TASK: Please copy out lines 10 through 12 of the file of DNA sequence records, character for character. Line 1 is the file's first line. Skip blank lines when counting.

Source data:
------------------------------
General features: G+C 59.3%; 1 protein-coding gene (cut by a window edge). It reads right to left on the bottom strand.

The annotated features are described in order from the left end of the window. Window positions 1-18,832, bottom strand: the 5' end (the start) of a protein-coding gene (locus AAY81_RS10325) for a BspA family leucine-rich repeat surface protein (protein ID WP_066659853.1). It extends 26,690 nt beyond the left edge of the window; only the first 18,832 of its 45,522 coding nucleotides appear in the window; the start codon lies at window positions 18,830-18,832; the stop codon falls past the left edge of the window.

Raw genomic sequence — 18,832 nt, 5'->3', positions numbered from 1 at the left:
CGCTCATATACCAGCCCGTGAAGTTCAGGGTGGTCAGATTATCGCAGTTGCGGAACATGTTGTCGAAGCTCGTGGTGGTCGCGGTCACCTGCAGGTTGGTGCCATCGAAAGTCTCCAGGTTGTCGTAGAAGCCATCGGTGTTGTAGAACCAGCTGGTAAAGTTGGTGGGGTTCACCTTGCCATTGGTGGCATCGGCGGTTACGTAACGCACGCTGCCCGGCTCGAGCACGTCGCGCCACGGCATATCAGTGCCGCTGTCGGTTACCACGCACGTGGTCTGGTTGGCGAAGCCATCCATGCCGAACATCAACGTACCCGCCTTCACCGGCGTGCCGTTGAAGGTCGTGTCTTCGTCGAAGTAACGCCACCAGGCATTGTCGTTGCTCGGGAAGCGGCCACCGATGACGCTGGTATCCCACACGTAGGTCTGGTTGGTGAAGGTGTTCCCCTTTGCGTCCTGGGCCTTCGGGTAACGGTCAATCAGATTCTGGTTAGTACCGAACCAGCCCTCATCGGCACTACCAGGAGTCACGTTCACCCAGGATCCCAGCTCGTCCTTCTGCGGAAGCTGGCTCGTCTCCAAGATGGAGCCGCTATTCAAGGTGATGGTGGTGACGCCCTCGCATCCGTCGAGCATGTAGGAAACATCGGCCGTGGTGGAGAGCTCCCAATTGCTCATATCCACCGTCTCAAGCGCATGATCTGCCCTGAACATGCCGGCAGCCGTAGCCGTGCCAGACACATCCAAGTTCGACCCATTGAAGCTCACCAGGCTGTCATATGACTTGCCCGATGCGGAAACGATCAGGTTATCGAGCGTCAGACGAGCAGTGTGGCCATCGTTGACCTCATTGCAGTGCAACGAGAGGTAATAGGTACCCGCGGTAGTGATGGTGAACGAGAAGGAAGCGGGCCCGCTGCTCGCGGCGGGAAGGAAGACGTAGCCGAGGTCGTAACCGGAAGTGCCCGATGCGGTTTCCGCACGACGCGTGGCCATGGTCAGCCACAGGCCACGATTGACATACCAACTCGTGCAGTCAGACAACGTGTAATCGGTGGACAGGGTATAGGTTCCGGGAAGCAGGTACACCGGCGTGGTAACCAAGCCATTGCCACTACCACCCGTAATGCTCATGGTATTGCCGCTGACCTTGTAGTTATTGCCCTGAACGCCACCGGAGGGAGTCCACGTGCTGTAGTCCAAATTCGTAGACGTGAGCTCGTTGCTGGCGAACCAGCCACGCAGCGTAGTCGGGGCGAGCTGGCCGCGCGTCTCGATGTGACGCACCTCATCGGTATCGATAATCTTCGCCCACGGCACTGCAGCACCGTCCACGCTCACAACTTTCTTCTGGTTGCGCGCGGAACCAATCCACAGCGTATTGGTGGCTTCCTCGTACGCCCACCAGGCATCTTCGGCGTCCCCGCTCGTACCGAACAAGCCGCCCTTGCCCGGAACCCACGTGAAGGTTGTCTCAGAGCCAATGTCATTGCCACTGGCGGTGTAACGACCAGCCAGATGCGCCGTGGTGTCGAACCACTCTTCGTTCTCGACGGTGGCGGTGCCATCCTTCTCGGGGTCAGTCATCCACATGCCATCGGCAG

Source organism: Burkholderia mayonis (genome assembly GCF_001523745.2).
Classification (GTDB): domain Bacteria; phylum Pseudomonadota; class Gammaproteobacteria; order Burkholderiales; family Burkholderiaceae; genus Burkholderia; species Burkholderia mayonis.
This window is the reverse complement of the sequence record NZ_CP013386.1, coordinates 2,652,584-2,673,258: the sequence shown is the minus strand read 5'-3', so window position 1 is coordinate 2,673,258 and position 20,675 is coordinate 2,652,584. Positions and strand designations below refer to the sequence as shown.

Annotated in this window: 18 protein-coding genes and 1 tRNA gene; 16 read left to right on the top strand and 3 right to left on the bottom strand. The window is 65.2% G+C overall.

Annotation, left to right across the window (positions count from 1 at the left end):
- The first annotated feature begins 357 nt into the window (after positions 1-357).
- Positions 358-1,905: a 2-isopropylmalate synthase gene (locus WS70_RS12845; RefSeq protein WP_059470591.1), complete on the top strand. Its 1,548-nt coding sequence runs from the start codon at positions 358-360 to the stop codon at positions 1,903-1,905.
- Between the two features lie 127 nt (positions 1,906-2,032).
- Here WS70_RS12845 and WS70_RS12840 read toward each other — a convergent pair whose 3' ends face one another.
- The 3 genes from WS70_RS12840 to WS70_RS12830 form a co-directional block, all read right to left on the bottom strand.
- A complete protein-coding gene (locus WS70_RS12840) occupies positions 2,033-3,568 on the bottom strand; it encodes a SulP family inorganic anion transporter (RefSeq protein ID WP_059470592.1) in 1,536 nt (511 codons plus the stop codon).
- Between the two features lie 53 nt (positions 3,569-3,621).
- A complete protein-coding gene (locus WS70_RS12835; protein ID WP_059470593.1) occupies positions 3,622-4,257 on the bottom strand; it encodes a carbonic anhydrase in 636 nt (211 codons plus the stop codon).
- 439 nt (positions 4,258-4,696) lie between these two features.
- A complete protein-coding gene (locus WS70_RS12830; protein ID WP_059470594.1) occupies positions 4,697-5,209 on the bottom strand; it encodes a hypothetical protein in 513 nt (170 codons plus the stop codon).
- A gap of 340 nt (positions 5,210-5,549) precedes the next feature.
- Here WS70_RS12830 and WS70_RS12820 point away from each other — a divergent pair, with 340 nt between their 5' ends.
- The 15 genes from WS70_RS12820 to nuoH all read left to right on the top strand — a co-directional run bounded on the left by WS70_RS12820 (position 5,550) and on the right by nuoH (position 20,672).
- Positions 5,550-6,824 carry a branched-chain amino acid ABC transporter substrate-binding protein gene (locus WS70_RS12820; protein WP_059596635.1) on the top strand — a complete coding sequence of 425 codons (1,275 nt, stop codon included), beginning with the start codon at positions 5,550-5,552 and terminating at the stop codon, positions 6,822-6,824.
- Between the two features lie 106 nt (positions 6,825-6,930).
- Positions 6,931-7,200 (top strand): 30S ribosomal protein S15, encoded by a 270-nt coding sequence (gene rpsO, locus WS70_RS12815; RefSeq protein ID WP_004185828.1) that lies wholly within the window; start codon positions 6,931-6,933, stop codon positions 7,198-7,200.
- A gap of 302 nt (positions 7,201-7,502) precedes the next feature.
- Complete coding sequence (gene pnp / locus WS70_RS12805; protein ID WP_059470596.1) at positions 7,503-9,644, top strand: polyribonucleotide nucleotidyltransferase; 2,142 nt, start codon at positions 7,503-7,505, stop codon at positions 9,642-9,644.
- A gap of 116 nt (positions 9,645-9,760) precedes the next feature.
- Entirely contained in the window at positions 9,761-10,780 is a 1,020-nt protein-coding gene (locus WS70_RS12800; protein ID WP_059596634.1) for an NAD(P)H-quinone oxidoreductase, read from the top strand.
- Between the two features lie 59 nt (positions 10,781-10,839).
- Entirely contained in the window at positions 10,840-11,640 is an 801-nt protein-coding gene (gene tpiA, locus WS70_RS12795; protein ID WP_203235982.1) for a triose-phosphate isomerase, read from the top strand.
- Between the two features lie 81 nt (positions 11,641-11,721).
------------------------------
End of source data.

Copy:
- The first annotated feature begins 357 nt into the window (after positions 1-357).
- Positions 358-1,905: a 2-isopropylmalate synthase gene (locus WS70_RS12845; RefSeq protein WP_059470591.1), complete on the top strand. Its 1,548-nt coding sequence runs from the start codon at positions 358-360 to the stop codon at positions 1,903-1,905.
- Between the two features lie 127 nt (positions 1,906-2,032).